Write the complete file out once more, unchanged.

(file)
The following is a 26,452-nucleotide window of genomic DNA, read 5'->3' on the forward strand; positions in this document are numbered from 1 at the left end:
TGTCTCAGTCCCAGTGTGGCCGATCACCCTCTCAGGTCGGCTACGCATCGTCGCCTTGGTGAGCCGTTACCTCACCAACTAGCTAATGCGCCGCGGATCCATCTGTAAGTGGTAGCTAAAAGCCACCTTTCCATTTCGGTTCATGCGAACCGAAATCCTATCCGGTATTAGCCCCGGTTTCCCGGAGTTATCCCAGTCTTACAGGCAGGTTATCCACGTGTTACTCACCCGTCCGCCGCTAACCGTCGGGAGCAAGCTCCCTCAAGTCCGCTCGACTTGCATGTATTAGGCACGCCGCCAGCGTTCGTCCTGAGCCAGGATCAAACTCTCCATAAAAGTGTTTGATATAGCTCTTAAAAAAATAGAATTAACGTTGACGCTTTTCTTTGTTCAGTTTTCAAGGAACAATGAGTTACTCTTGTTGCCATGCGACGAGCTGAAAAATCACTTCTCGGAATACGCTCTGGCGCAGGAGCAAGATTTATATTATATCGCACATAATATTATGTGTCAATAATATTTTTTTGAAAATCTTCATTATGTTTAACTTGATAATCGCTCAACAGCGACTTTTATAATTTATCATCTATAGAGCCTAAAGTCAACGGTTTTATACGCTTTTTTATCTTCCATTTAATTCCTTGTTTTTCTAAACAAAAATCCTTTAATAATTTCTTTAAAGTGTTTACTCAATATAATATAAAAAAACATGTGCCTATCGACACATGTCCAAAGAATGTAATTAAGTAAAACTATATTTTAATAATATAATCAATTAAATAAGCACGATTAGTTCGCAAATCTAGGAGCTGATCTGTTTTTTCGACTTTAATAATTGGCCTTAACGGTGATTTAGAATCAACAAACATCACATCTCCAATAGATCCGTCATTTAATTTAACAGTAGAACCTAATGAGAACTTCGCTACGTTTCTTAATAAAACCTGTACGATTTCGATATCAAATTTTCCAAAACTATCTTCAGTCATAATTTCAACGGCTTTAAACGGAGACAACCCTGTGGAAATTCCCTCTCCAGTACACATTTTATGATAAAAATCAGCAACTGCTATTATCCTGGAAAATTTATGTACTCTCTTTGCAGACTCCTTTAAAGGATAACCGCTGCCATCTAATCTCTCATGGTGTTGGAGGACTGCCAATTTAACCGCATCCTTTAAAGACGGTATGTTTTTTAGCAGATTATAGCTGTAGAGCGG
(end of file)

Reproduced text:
The following is a 26,452-nucleotide window of genomic DNA, read 5'->3' on the forward strand; positions in this document are numbered from 1 at the left end:
TGTCTCAGTCCCAGTGTGGCCGATCACCCTCTCAGGTCGGCTACGCATCGTCGCCTTGGTGAGCCGTTACCTCACCAACTAGCTAATGCGCCGCGGATCCATCTGTAAGTGGTAGCTAAAAGCCACCTTTCCATTTCGGTTCATGCGAACCGAAATCCTATCCGGTATTAGCCCCGGTTTCCCGGAGTTATCCCAGTCTTACAGGCAGGTTATCCACGTGTTACTCACCCGTCCGCCGCTAACCGTCGGGAGCAAGCTCCCTCAAGTCCGCTCGACTTGCATGTATTAGGCACGCCGCCAGCGTTCGTCCTGAGCCAGGATCAAACTCTCCATAAAAGTGTTTGATATAGCTCTTAAAAAAATAGAATTAACGTTGACGCTTTTCTTTGTTCAGTTTTCAAGGAACAATGAGTTACTCTTGTTGCCATGCGACGAGCTGAAAAATCACTTCTCGGAATACGCTCTGGCGCAGGAGCAAGATTTATATTATATCGCACATAATATTATGTGTCAATAATATTTTTTTGAAAATCTTCATTATGTTTAACTTGATAATCGCTCAACAGCGACTTTTATAATTTATCATCTATAGAGCCTAAAGTCAACGGTTTTATACGCTTTTTTATCTTCCATTTAATTCCTTGTTTTTCTAAACAAAAATCCTTTAATAATTTCTTTAAAGTGTTTACTCAATATAATATAAAAAAACATGTGCCTATCGACACATGTCCAAAGAATGTAATTAAGTAAAACTATATTTTAATAATATAATCAATTAAATAAGCACGATTAGTTCGCAAATCTAGGAGCTGATCTGTTTTTTCGACTTTAATAATTGGCCTTAACGGTGATTTAGAATCAACAAACATCACATCTCCAATAGATCCGTCATTTAATTTAACAGTAGAACCTAATGAGAACTTCGCTACGTTTCTTAATAAAACCTGTACGATTTCGATATCAAATTTTCCAAAACTATCTTCAGTCATAATTTCAACGGCTTTAAACGGAGACAACCCTGTGGAAATTCCCTCTCCAGTACACATTTTATGATAAAAATCAGCAACTGCTATTATCCTGGAAAATTTATGTACTCTCTTTGCAGACTCCTTTAAAGGATAACCGCTGCCATCTAATCTCTCATGGTGTTGGAGGACTGCCAATTTAACCGCATCCTTTAAAGACGGTATGTTTTTTAGCAGATTATAGCTGTAGAGCGG